The acceptance of council-operated street cameras continues to grow with Richmond Valley Council following the path of Lismore with plans for 55 cameras in the Casino CBD.
Richmond Valley Council has applied for a $464,000 grant under the National Crime Prevention Fund to set up CCTV cameras in Casino’s central business district following a recent survey that found 95 per cent of respondents felt unsafe in town at night.
The move follows the ‘success’ of systems set up in Lismore and Nimbin, a growing acceptance in Ballina, and even some sign of acceptance by Byron mayor Simon Richardson if they were run by police.
Richmond Valley Council general manager John Walker said the cameras would help make residents feel safer while the town continued to push for 24-hour policing.
‘This project is in line with our community strategic plan in respect of safety and has the full support and involvement of local police,’ Mr Walker said.
‘If you believe local government is on the right track when it does community strategic planning, which is the basis on which we engage the community, then the community is telling us they don’t feel safe and they want something done about it.’
Mr Walker said he considered it a valid expense for council, which he estimated after installation would cost between $50,000-$70,000 per year to run.
‘We’ve talked to Lismore as our neighbours and we’re aware of what they do and we’ve looked at a number of other council areas.
‘Casino is a very different CBD to that of, say, Byron: we don’t have a lot of tourists and restaurants open with people walking around. We have a reasonably quiet CBD except that there are seven pubs and one club and a lot of movement at night from various establishments, and those people seem to want to get themselves in trouble.
‘We hope it will reduce impulsive crime. It’s a lot of nuisance crime – break and enters, malicious damage – which is costly for us and ratepayers. So if we can get that down I imagine it will go some way to paying the costs.’
Mr Walker said, if successful, the council would install 55 security cameras on Walker, Barker, Centre and Canterbury streets, as these were the main areas targeted by offenders.
He added that the project could be seen as stage one of a broader initiative which would eventually include Coraki and Evans Head.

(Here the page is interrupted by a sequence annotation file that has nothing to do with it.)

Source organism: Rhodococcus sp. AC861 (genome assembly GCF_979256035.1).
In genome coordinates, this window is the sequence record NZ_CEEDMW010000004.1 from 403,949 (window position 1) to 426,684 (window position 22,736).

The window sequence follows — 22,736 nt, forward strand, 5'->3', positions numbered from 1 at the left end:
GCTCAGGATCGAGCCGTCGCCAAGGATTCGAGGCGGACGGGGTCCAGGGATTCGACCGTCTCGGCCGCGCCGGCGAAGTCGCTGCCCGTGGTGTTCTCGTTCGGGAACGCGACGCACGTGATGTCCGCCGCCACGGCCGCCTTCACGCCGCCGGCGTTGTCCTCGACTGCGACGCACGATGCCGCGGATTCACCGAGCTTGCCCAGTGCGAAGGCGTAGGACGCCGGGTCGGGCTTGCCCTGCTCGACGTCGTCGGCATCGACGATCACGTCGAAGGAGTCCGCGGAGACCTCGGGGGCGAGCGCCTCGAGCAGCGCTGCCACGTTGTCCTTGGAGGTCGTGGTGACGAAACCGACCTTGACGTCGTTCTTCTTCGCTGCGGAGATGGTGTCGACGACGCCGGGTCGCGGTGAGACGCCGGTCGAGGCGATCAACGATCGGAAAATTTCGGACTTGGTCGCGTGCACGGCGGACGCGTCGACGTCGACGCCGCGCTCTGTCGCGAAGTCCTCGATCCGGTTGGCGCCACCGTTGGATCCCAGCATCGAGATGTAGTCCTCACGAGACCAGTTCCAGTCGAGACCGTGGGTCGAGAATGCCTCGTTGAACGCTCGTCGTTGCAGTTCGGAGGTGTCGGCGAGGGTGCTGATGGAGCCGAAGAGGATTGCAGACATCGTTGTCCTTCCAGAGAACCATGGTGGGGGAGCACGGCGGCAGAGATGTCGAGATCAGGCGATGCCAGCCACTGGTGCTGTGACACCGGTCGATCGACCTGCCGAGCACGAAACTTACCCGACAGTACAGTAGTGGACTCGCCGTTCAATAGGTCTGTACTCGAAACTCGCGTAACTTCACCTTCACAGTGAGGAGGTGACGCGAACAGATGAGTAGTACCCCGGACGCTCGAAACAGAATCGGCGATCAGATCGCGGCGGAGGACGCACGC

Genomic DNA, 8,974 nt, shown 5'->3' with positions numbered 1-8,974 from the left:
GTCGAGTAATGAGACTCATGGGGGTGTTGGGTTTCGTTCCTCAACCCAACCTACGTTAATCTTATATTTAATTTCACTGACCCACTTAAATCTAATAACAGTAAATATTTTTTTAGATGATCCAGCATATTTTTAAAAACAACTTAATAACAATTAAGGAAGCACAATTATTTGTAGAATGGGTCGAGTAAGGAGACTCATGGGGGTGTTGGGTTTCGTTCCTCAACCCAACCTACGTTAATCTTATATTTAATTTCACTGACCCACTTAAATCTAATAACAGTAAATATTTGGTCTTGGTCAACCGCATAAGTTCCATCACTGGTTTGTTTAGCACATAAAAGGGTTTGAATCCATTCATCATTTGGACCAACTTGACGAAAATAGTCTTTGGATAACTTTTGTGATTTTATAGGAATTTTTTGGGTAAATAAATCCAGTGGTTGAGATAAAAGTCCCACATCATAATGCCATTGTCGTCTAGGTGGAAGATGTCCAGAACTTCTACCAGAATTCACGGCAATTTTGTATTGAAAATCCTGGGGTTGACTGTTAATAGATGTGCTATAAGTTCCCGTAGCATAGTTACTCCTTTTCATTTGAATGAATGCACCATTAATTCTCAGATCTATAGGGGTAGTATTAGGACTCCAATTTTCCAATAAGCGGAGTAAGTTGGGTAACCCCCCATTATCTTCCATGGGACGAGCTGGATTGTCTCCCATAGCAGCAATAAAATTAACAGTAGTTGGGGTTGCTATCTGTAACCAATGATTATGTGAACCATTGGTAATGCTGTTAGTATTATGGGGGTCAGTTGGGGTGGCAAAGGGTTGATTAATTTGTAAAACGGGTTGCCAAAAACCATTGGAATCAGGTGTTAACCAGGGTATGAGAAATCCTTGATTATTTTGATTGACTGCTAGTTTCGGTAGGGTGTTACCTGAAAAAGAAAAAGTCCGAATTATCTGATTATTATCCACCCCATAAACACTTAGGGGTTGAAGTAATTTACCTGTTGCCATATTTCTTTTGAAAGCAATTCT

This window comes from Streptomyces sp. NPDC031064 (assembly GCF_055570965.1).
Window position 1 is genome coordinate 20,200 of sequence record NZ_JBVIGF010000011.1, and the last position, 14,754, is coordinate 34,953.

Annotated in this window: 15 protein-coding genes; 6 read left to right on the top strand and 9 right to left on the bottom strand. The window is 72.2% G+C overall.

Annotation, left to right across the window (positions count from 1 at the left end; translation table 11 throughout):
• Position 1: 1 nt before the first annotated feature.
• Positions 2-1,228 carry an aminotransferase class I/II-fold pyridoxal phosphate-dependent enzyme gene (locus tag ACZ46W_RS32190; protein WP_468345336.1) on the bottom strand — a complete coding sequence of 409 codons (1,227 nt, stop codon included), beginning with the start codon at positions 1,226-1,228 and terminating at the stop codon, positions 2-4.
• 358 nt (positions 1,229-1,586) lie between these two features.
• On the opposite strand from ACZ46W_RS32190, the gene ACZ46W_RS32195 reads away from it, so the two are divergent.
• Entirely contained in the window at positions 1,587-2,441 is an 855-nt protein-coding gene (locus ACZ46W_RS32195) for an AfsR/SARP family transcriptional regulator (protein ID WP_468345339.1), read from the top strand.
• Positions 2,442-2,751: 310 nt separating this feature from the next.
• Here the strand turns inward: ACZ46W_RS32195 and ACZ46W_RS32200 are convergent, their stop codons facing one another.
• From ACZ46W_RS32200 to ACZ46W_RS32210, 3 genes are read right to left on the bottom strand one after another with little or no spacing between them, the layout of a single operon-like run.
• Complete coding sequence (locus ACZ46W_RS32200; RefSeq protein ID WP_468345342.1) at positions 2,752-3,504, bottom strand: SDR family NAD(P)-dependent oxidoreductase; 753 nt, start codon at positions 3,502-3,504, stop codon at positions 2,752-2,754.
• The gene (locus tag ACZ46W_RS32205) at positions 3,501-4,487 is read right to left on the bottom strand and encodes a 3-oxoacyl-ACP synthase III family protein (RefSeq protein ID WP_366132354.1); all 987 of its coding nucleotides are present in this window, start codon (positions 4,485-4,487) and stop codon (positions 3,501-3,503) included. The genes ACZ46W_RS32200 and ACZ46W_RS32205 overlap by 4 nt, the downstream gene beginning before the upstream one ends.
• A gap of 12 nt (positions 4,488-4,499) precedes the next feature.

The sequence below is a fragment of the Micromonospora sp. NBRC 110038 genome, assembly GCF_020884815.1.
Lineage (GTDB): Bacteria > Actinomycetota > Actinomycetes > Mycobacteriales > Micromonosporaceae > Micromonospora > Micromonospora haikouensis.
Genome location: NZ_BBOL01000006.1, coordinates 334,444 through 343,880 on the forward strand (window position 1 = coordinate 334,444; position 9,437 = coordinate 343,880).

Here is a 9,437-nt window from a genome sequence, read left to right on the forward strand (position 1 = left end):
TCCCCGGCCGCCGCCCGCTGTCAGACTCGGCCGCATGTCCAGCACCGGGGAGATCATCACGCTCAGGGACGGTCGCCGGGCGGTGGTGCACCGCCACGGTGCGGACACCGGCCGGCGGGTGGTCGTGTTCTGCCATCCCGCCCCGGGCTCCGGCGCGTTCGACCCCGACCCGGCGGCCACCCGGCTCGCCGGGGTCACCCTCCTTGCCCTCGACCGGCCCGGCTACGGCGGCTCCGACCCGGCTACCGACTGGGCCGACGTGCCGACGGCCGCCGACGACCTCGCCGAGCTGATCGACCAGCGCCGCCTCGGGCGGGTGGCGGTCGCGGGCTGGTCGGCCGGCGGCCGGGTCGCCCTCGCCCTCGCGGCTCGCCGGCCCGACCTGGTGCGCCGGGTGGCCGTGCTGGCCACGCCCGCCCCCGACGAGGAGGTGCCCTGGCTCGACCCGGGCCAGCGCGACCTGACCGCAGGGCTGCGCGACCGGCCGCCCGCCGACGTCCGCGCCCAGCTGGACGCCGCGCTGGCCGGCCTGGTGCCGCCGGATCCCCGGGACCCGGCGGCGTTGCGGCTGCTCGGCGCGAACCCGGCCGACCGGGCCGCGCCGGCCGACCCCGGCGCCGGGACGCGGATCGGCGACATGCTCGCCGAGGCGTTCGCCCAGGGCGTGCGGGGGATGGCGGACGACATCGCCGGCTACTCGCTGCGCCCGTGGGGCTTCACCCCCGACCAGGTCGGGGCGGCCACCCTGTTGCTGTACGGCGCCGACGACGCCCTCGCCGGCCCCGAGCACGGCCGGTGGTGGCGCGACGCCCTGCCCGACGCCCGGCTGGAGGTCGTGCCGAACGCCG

Lismore mayor Jenny Dowell said she believed the issue of community safety outweighed the issue of individual privacy.
‘The cameras have been successful in not only deterring anti-social behaviour but also in identifying perpetrators of criminal acts and also allowing police to intervene before situations get out of control,’ she said.
Nimbin Hemp Embassy spokesman Michael Balderstone said CCTV cameras in Nimbin had reduced street crime and vandalism but he believed they displaced crime rather than addressed the core issues.
‘We all agree here in Nimbin that we need to look at what’s causing this disrespect because that’s what it’s really about,’ he said.
‘Isn’t it time we got to the roots instead of trying to move it sideways? CCTV cameras are band aids, they don’t fix the problem, they just hide it a bit.’
Ballina mayor David Wright said the issue of street cameras in the CBD had died down, with a drop in street crime the past year, but he believed if it were raised again the council wouldn’t be opposed to it, especially as the cost had fallen significantly with improvements in technology.
Meanwhile Byron Shire mayor Simon Richardson believes residents are opposed to CCTV cameras but if they were implemented they should be operated by police rather than council.
‘There are plenty of things that we can do that have a wider value to our residents than simply spending one hundred or two hundred thousand dollars a year on cameras,’ he said.